Our neural network model is trained and tested using a large number, 3500, of real atmospheric situations as measured by radiosondes, taken from the Thermodynamic Initial-Guess Retrieval (TIGR) database (Chédin et al. 1985; Achard 1991; Escobar 1993; Chevallier et al. 1998, 2000). These atmospheric situations include very complex temperature profiles that are often much more irregular than either reanalysis data or model output data. Rare situations are also included so that the dataset represents, as much as possible, all kinds of possible atmospheric situations (initially for a pattern-recognition purpose). This complexity represents a higher variability than that encountered in operational conditions with model output data, so our estimation of the retrieval errors could be an overestimate. The use of a large and complex climatological dataset allows the inversion model to be calibrated globally and even for rare events. Furthermore, our analysis of the retrieval error is made for realistic instrumental noise conditions. Contrary to other approaches, no assumptions about the physical problem, such as the linear or the Gaussian assumptions, are used.

This paper is organized as follows. The physical problem associated with our application is presented in section 2. The neural network approach is described in section 3. The databases used in this study are presented in section 4. Two applications of our neural technique are then presented: the surface temperature retrieval (section 5) and the atmospheric temperature profile retrieval (section 6). Conclusions and perspectives are given in section 7.

## Sounding the atmosphere with the IASI instrument

### Radiative transfer in the atmosphere

The radiance measured by an instrument at the top of the atmosphere depends on the atmospheric and surface physical properties. This dependence is described by the RTE:

where *ν* is the wavenumber (cm^{−1}); ɛ_{s} is the earth's surface emissivity, which may be a function of wavenumber; *B*[*T*(*P*), *ν*] is the Planck function, which indicates the radiance emitted by a blackbody at temperature *T* and atmospheric pressure *P*; and *τ*_{ν} is the atmospheric transmission between the satellite and the pressure level *P.* Also, ∂ *τ*_{ν}/∂ ln*P* is termed the weighting function since, as is seen in Eq. (1), it weights the Planck radiance contribution to the column radiance.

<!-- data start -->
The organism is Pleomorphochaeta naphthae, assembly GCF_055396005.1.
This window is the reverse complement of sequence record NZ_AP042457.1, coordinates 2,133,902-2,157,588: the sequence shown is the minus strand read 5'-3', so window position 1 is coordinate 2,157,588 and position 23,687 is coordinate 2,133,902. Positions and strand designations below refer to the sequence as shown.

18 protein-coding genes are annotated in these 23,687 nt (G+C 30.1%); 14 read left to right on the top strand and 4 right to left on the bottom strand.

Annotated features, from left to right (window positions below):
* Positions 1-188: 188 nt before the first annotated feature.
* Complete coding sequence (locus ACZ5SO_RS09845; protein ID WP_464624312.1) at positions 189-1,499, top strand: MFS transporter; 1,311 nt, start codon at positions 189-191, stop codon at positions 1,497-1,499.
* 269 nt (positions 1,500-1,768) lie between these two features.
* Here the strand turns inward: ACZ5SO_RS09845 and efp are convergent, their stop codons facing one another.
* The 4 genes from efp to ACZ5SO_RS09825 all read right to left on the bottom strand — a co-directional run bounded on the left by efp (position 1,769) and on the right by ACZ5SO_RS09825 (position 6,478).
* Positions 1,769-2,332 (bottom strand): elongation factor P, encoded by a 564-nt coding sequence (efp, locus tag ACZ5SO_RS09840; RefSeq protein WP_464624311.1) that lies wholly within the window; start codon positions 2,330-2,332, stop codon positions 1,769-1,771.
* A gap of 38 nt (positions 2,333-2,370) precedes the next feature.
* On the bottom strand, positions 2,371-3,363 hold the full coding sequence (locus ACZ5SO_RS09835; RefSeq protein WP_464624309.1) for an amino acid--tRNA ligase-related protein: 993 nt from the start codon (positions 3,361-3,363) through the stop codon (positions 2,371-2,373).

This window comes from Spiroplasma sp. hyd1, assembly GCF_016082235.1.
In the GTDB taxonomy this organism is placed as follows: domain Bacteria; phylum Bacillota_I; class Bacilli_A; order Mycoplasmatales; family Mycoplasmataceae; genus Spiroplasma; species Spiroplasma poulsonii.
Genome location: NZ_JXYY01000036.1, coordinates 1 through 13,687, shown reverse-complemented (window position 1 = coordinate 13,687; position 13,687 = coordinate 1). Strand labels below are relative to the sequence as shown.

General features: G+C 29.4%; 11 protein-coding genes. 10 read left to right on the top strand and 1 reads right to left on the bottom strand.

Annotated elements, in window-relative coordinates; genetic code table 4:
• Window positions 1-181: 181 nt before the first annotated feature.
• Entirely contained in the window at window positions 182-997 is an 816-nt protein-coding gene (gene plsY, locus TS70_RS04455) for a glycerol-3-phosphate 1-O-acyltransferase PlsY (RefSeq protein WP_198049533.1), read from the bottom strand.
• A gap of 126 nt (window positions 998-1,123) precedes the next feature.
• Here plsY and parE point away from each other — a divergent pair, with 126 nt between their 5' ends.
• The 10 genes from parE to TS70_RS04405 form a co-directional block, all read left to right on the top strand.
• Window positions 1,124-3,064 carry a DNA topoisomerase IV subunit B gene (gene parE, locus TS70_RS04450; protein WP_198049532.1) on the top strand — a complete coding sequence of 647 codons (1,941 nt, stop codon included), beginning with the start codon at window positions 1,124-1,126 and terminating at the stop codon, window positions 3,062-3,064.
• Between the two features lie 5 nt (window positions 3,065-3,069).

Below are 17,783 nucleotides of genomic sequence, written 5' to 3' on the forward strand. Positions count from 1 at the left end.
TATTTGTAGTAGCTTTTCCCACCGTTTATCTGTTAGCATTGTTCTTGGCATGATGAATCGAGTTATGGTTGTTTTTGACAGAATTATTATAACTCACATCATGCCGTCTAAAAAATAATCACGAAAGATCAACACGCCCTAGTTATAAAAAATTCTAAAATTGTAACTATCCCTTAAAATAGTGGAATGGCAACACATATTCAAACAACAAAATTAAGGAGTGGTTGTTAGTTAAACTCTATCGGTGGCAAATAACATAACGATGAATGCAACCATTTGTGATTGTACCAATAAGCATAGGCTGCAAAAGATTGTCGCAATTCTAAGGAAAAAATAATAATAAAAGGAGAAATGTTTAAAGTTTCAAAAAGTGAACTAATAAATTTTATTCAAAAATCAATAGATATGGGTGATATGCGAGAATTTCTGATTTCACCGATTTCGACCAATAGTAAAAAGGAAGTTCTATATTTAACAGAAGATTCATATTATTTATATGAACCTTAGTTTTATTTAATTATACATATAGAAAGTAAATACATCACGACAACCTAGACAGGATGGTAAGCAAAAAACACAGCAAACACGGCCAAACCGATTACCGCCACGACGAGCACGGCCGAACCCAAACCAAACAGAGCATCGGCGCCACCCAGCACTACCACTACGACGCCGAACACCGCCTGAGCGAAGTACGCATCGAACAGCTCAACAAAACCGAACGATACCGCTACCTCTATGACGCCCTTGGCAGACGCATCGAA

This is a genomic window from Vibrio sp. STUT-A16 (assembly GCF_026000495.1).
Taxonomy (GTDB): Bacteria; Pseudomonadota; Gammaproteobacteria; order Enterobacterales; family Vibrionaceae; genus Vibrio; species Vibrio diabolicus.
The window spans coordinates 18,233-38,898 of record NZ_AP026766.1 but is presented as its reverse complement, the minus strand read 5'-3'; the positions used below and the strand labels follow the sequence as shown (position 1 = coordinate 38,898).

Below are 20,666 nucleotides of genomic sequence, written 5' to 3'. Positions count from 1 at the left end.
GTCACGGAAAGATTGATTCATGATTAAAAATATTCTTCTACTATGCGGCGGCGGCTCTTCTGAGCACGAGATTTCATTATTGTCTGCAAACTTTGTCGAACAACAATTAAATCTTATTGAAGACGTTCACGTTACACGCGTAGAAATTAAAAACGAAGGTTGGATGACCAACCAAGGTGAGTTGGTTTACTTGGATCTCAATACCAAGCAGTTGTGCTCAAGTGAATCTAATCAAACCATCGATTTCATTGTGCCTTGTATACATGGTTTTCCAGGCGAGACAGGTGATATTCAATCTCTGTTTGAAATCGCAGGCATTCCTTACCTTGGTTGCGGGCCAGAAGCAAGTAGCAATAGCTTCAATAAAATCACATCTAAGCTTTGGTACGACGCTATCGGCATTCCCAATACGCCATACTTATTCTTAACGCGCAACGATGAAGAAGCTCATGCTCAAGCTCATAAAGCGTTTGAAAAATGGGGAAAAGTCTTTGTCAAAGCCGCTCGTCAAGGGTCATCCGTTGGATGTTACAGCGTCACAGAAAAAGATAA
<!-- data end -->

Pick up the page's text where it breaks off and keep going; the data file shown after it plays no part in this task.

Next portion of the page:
To retrieve atmospheric profile variables from radiative measurements at the top of the atmosphere, the inverse of Eq. (1) has to be solved. The analytical inversion of this equation is not possible; only an inference approach can be used (Twomey 1977). Contrary to the direct problem, which advantageously may be estimated with high precision by a physical algorithm, the inverse problem needs a method of resolution based on a statistical representation of the (unknown) inverse equation. Two general approaches exist: using an inversion scheme for each observation (we call this approach the *local* inversion) or modeling the inverse RTE once and for all (we call this approach the *global* inversion). The local inversion generally requires a good initial guess to constrain the solution and a rapid and accurate direct transfer model (Rodgers 1976). Even if global inversion models use a first guess (Aires et al. 2001), this is not required, and no direct model is required during operational use. Although global inversion does not have these two limitations, it is a more ambitious problem.

### Instrumental characteristics

There are two major advances of the IASI instrument. First is the dramatically increased number of spectral channels: for each field of view, 8461 measures are available, covering the spectral range from 645 to 2760 cm^{−1} with a resolution (unapodized) of 0.25 cm^{−1}, with hundreds of them sounding the atmospheric temperature. The retrieval becomes an overconstrained problem (more observations than degrees of freedom). Second, the resolving power is increased: with IASI the resolving power is about *λ*/*dλ* of 1200, where *λ* is wavelength. The resolving power of the Television and Infrared Observation Satellite—Next Generation (TIROS-N) Observational Vertical Sounding (TOVS) radiometer is presently between 50 and 100.

The IASI noise is simulated (Cayla et al. 1995) by a white Gaussian noise (this is a realistic assumption for interferometers) with a noise equivalent temperature (NEΔT) at 280 K (Table 1). NEΔT at 280 K represents the standard deviation st_{280}(*ν*) of the Gaussian noise for a given wavenumber *ν.* At a different scene brightness temperature *T*′, the standard deviation st_{T′}(*ν*) of the Gaussian noise is computed by